Trevor J.B. Rainwater, SJ
Highlights of Jesuit Formation
- Taught Scripture to freshmen at the University of Detroit Jesuit High School for three years.
- Visited key Ignatian locations in Spain and Italy with high school students.
- Spoke to incarcerated people about the Bible and God during novitiate.
Will continue working on a master’s degree in liturgical history at the Catholic University of America.
Trevor Rainwater, SJ, grew up in Bismarck, North Dakota, the eldest of three siblings. After graduating from a diocesan high school, he decided to attend Creighton University because of Creighton’s medical school. Trevor’s dream of becoming a doctor made sense given his parents’ background in the medical field. During his time there, he studied health sciences and theology and joined a discernment group to decide which vocation to pursue. In the middle of his senior year, Trevor told his family he was going to join the Society of Jesus. He entered the novitiate after graduating from Creighton in 2010. After two years as a novice, Trevor was missioned to Saint Louis University, where he earned a master’s degree in philosophy in 2015. In August of that year, Trevor’s brother and fellow Creighton alumnus, Conan, entered the Society as well. After finishing philosophy in Saint Louis, Trevor taught Scripture to freshmen at the University of Detroit Jesuit High School for three years, which he really enjoyed doing. He continued to be missioned further north, earning a Master of Divinity degree from Regis College at the University of Toronto. He is currently working on his Licentiate in Liturgical History at the Catholic University of America, which he will continue after ordination.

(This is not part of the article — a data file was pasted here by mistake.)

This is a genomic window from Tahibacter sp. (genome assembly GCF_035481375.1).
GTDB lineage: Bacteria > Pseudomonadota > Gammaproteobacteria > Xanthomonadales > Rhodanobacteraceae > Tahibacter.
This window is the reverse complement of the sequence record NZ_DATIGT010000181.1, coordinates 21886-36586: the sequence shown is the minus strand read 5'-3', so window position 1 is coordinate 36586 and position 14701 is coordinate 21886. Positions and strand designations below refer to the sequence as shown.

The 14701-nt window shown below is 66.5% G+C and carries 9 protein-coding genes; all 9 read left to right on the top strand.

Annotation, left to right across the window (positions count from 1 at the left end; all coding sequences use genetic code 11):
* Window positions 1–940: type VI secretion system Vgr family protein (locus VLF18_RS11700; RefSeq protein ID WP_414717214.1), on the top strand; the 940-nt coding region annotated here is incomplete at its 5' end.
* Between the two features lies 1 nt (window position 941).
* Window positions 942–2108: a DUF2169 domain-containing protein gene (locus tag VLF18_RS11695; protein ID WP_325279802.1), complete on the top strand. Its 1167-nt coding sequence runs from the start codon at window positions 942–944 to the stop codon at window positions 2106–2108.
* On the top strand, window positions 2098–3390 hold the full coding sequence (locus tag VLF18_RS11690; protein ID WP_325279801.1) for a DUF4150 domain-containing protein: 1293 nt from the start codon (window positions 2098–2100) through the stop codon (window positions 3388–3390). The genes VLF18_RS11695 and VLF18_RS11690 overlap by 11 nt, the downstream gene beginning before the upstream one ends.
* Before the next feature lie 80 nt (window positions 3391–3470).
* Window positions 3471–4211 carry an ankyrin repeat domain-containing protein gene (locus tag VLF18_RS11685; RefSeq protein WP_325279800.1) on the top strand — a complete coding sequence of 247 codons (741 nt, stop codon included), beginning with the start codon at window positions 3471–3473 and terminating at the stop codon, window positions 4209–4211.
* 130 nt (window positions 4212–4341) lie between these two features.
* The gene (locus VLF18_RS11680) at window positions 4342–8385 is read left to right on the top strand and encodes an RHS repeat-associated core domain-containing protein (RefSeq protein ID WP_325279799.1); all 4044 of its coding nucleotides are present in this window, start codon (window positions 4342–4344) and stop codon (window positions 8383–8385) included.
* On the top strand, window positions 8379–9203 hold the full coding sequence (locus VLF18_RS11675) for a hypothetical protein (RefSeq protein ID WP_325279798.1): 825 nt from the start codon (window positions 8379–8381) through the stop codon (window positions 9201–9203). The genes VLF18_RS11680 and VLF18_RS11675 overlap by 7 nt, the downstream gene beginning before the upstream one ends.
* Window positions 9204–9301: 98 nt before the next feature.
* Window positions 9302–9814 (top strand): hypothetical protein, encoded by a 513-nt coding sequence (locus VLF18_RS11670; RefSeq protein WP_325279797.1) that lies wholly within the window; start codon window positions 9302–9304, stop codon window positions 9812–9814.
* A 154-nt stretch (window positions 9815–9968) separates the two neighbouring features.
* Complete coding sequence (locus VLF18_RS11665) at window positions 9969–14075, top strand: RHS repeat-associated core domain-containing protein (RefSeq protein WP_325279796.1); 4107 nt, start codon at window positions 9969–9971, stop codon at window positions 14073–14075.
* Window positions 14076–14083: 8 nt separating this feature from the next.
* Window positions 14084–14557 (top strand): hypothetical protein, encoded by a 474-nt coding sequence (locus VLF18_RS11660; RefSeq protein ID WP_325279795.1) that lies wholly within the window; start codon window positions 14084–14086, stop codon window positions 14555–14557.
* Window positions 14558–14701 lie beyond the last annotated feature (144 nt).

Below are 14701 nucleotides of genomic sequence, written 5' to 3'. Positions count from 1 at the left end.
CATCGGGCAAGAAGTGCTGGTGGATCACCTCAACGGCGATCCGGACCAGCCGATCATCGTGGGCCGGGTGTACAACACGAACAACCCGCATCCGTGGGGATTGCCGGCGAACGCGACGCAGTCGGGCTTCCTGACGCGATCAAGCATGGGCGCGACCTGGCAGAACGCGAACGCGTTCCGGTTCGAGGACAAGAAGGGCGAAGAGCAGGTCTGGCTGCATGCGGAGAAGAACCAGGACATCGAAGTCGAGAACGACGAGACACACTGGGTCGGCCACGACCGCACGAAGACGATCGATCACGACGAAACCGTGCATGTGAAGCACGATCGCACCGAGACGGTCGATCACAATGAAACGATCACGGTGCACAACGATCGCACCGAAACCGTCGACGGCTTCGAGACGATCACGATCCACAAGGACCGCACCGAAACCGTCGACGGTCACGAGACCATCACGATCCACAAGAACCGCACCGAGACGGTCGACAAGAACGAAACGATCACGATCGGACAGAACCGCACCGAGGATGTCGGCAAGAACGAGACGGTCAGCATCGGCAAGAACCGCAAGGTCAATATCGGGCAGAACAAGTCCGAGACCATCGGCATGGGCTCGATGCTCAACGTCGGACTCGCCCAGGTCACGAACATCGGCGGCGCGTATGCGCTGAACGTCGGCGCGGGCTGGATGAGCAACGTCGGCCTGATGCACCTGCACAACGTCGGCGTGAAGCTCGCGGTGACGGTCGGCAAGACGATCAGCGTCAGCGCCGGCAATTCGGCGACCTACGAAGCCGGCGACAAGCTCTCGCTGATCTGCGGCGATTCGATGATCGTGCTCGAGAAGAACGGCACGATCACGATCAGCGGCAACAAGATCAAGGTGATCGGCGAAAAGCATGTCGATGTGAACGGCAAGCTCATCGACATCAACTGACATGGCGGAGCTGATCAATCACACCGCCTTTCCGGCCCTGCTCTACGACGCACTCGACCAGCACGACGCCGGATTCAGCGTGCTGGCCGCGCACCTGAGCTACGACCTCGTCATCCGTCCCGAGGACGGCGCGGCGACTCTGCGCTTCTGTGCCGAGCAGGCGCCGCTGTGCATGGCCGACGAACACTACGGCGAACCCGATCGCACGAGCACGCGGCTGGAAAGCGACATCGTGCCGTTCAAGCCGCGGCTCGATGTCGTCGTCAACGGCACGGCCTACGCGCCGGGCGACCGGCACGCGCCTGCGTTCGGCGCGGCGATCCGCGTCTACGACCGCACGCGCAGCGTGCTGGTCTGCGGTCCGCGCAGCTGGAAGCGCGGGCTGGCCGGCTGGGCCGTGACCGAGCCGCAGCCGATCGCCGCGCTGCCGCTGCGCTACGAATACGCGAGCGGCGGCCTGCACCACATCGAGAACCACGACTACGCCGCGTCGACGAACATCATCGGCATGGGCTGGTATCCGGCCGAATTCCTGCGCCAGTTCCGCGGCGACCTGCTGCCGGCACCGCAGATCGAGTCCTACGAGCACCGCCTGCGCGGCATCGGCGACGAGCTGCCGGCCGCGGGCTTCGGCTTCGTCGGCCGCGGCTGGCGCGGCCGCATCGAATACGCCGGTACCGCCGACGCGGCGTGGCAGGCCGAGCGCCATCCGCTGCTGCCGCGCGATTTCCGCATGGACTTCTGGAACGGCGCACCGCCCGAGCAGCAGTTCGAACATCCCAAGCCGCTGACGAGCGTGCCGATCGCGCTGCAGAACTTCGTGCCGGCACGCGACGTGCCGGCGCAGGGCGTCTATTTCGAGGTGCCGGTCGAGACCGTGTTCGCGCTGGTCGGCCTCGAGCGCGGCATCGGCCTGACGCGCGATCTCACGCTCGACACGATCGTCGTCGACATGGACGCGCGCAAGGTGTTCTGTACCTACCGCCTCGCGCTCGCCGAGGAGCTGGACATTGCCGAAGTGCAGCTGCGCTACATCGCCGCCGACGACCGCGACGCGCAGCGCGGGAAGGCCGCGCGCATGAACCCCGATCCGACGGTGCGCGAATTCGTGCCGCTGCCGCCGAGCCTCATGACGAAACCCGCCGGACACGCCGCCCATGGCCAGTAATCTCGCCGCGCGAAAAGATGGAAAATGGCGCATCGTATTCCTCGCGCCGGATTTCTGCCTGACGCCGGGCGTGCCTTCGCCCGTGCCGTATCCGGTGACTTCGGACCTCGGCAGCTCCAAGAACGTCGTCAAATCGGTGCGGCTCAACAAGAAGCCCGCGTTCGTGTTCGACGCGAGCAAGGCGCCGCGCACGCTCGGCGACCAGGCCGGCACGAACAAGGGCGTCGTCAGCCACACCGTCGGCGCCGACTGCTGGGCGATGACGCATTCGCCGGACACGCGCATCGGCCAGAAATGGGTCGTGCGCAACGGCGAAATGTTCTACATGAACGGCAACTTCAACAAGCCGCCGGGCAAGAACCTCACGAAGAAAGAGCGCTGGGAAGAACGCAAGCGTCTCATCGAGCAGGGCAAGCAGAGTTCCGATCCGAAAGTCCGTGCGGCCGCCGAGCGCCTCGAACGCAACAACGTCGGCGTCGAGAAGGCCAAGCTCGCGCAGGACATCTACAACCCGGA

To learn more about Trevor, click here.
Bachelor’s degree, theology, Creighton University; Master’s degree, philosophy, Saint Louis University; Master of Divinity, Regis College, University of Toronto
What is your favorite book show you’ve encountered since entering the Society?
The book “Pillars of the Earth” describes the construction of a cathedral in the 13th century through a variety of characters. It shows the centrality of the church in the life of the town, but also how it is not a perfect institution. It is part of a trilogy so the reader follows the descendants through the series to understand the interplay between the medieval church, society and the monastic life.
What is one hobby you cultivated as a Jesuit, and why is it important to you?
Being able to go golfing next to the infirmary in Clarkston, Michigan. Not only was it a tremendous course to play, but it was also close by when I was teaching in Detroit.
What brings you joy?
Growing up, I spent quite a bit of time outside and in nature, so walking in nature — especially wooded or mountainous areas — is a great consolation.
What was one particularly meaningful experience you had during formation, and why was it meaningful to you?
I really enjoyed and got a lot of energy and life out of teaching Scripture to freshmen at the University of Detroit Jesuit High School. The Bible provides a huge variety of topics (history, parables, prophecy), so each student was bound to like something. It was also exciting to walk with these young men as they entered high school and began to find their own unique identities.
Tell your vocation story: use six words or less.
Catholic. Creighton. Choice. Community.
Who is one important mentor who has accompanied you on your journey? What made them a good mentor?
Fr. Brian Lehane, SJ, a fellow Jesuit teacher at the University of Detroit Jesuit High School and Academy, who taught me that while content might be important, it is also important for students to have fun while learning. Students care far more about how you treated them than about being filled with knowledge.
Who is your favorite saint and why?
The archangel Raphael since he was my Confirmation saint and helped to pick my “destination” (Saint Raphael’s Parish in Raleigh, North Carolina) during my novitiate pilgrimage in 2011.
What are three words a family member or Jesuit would use to describe you? Do you agree with his/her selection?
Caring, worker, organized. Yes.